While the Fourth Lateran Council (1215) offered the first official decree that the Blessed Sacrament should be housed in the church building and locked securely away, it was the Roman Ritual of 1614 that mandated that the tabernacle must be placed on the principal altar or some other prominent minor altar.(9) As a result, the Baroque period witnessed the construction of altars designed to be elaborate thrones for the Blessed Sacrament. “In the Presence of the Divine King, a kind of heavenly grand opera could be performed, with all the display of lights, jewels (mostly false), exquisite polyphonic singing and pageantry which commonly accompany a royal reception.”(10) And so the tabernacle became a permanent fixture of the altar, and from there commanded a major influence upon liturgical mechanics and popular piety. It was not until the reforms of the Second Vatican Council—which promoted a clear separation between the acts of liturgical participation and private devotion—that the tabernacle would be theologically (and consequently, architecturally and artistically) reinterpreted according to the dual purposes of distribution to the sick and private adoration.
From this brief examination of the practice of Eucharistic reservation, it should be abundantly clear that humble origins of practicality (making the fruits of the Eucharist available for those absent from the community) expanded in elaborate ways as the use of the sacred species extended beyond the act of eating. It should also be clear that the lack of universal regulations allowed for the triumph of local custom with regard to placement and design of the vessel for reservation. For example, unmistakable is the influence of art and architecture on the conception of the medieval tabernacle as the Church’s Eucharistic theology swelled and as its liturgical practice withered. In fact, such tension between theology and practice is still being worked out in a Church that reveres and honors the Lord’s awesome presence in both tabernacle and assembly—the subject of Part Two of our series.
(1) Justin Martyr, First Apology, Chapter 65, in Willi Rordorf, et al., The Eucharist of the Early Christians, Trans. Matthew J. O'Connell (New York: Pueblo Publishing Co., 1978) 72.
(2) For example, see The Treatise on the Apostolic Tradition of St. Hippolytus of Rome, Bishop and Martyr, xxxii, eds., Gregory Dix and Henry Chadwick (London: The Alban Press, 1991). In this early Church document that describes the liturgical situation in Rome ca. 215, the disputed author offers this regulation on reserving the Eucharist in the homes of the faithful: "And let all take care that no unbaptised person taste of the eucharist nor a mouse or other animal, and that none of it at all fall and be lost. For it is the Body of Christ to be eaten by them that believe and not to be thought lightly of" (59).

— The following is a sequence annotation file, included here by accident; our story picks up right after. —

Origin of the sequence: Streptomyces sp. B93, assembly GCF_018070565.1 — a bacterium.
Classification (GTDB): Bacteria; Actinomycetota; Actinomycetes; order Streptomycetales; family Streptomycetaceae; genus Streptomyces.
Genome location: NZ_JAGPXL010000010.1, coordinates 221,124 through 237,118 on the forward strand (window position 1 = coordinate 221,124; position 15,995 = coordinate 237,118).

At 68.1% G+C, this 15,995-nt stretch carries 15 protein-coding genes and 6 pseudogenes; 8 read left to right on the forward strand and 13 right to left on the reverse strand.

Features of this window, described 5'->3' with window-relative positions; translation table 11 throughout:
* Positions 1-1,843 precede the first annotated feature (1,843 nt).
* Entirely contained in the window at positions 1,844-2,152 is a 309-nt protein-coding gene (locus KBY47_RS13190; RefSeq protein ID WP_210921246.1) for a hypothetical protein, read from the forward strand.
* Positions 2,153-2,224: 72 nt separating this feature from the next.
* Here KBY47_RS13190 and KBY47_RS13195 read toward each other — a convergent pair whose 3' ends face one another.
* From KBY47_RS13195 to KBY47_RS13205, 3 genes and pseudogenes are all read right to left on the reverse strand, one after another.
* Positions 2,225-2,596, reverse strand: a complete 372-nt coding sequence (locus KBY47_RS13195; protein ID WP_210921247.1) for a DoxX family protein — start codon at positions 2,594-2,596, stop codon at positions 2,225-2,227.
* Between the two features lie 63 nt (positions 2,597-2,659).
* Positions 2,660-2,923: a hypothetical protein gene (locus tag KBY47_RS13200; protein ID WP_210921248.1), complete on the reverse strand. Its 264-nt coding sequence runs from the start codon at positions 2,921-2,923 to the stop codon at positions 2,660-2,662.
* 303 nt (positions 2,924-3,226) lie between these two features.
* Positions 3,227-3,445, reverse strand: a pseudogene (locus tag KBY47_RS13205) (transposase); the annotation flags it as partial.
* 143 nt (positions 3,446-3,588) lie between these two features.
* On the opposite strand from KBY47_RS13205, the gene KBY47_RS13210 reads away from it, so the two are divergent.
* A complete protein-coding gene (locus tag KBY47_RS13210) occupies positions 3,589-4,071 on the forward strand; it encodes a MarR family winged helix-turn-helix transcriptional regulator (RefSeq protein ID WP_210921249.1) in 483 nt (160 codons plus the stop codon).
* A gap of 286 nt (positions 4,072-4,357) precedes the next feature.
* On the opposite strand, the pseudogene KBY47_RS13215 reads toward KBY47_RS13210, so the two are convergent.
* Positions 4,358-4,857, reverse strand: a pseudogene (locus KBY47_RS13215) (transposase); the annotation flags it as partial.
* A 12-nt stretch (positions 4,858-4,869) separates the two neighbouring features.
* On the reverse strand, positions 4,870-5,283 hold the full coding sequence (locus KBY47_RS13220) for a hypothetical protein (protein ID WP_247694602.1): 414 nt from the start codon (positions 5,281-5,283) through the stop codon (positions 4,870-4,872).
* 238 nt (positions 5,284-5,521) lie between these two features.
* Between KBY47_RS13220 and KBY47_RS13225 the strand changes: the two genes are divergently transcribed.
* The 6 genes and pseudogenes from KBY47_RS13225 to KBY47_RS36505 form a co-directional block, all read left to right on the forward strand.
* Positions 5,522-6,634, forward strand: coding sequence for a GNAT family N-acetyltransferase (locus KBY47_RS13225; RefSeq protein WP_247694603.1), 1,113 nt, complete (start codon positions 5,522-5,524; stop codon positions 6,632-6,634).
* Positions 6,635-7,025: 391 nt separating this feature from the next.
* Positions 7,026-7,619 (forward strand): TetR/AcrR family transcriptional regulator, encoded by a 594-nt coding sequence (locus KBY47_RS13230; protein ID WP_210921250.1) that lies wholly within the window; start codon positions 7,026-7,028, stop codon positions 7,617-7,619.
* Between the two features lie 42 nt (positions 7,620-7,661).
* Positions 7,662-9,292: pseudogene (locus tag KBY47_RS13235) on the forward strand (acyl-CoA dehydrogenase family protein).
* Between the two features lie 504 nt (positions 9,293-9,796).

(3) See Archdale A. King, Eucharistic reservation in the Western Church (New York: Sheed and Ward, 1965) 8 - 10.
(4) W.H. Freestone, The Sacrament Reserved (Milwaukee, WI: The Young Churchman Co., 1917) 188.
(5) See S.J.P. Van Dijk and J. Hazeldon Walker, The myth of the aumbry: Notes on medieval reservation practice and Eucharistic devotion (London: Burns and Oates, 1957) 31.
(6) See King, Eucharistic reservation in the Western Church, 41. He quotes Pseudo-Germanus' Explanation of the Mass: "The body of the Lord is carried in a tower because the tomb of the Lord was cut out of the rock in the shape of a tower, and within it the bed where rested the Lord's body, when also the king of glory rose triumphantly."
(7) For an informative study on this method of Eucharistic reservation, see Gregory Dix, A Detection of Aumbries: With Other Notes on the History of Reservation (London: The Camelot Press, Ltd., 1942).
(8) See Nathan Mitchell, Cult and Controversy: The Worship of the Eucharist Outside Mass (Studies in the Reformed Rites of the Catholic Church, Vol 4) (New York: Pueblo Publishing Company, 1982) 119.
(9) See R. Kevin Seasoltz, The house of God;: Sacred art and church architecture (New York: Herder and Herder, 1963) 184. See also Mitchell, Cult and Controversy: The Worship of the Eucharist Outside Mass (Studies in the Reformed Rites of the Catholic Church, Vol 4), 167-68. He quotes Canon 20 of the Fourth Lateran Council: "We decree that in all churches the chrism and the eucharist be kept in safe custody under lock and key: so that no bold hand may get ahold of them for horrible and shameless purposes."
(10) Louis Bouyer, Liturgical Piety (Notre Dame: University of Notre Dame Press, 1954) 7.
Rev. Stephen S. Wilbricht, CSC is a doctoral student at The Catholic University of America, Washington, D.C.